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ARC Home > Projects > Religious forests :
Religious forests | International Religious Forestry Standard | Prayers about forests | Millions of hectares of religious forest managed ecologically by 2014

International Religious Forestry Standard

Procession of faith banners at Visby Cathedral before the Faiths and Forests meeting

The inaugural Faiths and Forests meeting in Visby, Sweden culminated in August 2007 in a unanimous agreement to go forward and create a Religious Forestry Standard.

Once accepted, it will cause millions of hectares of forests around the world to be managed according to religious, environmental, social and economic criteria.

The plan is that up to 2014 there will be a series of regional gatherings in Europe, Asia, Africa and the Americas. These will be fed in to the proposal, culminating in the launch of an agreed International Religious Forestry Standard.

Background

One of the more extraordinary outcomes of the WWF/ARC Kathmandu Sacred Gifts programme in 2000 was the creation of a unique partnership between the Jinja Honcho Association of Shinto Shrines of Japan and the Church of Sweden. While the Shinto made a pledge to reassess their use of forestry resources as a sacred gift, both traditions also made a joint declaration suggesting that all faith-owned forests should be run on ecologically sustainable and socially just lines and they requested ARC to work to achieve this.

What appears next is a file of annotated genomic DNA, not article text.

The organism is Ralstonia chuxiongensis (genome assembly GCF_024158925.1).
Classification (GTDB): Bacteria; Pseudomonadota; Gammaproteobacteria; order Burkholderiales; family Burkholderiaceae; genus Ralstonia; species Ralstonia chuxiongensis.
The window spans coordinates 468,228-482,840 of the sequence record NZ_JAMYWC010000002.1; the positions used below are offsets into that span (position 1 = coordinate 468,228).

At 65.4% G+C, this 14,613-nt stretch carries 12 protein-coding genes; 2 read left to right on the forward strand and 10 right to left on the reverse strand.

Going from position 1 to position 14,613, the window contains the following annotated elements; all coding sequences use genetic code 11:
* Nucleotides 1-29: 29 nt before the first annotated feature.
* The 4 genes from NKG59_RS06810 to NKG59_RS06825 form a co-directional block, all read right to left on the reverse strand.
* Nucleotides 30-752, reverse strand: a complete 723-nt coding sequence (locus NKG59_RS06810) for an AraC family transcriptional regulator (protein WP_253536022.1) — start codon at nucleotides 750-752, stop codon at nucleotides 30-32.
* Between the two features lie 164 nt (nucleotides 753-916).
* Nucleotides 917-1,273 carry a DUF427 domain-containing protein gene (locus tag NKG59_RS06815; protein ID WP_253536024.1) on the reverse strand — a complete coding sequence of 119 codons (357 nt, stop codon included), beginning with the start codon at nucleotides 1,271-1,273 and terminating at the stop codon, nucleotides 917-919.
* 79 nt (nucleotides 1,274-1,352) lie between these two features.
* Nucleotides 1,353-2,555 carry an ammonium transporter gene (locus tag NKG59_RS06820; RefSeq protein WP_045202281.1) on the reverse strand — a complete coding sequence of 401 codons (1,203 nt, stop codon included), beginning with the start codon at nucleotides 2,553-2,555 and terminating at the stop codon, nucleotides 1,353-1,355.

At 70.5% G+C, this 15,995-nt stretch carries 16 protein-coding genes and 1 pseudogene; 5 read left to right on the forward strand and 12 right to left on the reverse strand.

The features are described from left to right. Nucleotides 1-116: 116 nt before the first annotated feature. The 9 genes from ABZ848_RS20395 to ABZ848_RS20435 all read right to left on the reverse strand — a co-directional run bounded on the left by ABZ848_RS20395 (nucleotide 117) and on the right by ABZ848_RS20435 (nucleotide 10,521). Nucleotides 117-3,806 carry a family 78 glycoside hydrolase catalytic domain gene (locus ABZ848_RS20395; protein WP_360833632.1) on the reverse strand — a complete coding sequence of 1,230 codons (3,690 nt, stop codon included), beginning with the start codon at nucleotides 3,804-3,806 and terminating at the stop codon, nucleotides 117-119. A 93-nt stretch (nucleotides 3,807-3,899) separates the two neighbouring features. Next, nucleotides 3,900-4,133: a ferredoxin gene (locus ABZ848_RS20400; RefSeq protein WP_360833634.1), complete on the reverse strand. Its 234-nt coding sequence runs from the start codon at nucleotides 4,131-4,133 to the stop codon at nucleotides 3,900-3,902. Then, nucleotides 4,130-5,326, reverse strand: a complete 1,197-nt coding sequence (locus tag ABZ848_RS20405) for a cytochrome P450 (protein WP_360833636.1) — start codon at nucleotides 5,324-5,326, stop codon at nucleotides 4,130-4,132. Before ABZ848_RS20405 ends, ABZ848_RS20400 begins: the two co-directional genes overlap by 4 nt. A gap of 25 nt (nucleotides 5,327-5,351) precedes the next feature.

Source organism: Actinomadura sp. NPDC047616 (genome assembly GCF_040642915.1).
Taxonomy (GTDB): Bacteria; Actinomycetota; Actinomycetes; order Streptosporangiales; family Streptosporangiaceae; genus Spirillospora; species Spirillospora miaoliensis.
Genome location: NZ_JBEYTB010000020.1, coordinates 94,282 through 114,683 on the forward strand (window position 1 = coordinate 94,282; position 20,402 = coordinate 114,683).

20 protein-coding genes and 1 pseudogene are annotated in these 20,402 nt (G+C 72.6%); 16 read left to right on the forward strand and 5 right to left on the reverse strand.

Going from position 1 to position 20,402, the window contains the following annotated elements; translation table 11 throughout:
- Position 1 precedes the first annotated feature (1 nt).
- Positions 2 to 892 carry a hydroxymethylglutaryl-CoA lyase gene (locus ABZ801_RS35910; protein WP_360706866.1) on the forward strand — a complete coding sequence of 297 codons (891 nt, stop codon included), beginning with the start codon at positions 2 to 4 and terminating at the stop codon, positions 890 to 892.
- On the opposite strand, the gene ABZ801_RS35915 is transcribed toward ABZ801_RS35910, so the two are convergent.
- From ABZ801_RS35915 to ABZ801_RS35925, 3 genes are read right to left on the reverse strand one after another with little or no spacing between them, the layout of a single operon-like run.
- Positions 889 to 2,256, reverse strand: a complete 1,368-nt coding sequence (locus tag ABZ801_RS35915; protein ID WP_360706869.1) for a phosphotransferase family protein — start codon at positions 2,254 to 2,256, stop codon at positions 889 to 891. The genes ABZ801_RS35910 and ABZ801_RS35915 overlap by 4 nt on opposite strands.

The Swedish Lutheran Church has pledged to protect its ancient meadows in perpetuity, as part of the road to Ise.
Such a revolutionary new partnership, especially unusual for the Shinto, led to much discussion and debate and in 2005 this partnership really began to take off with joint meetings and discussions held, at the invitation of the Shinto.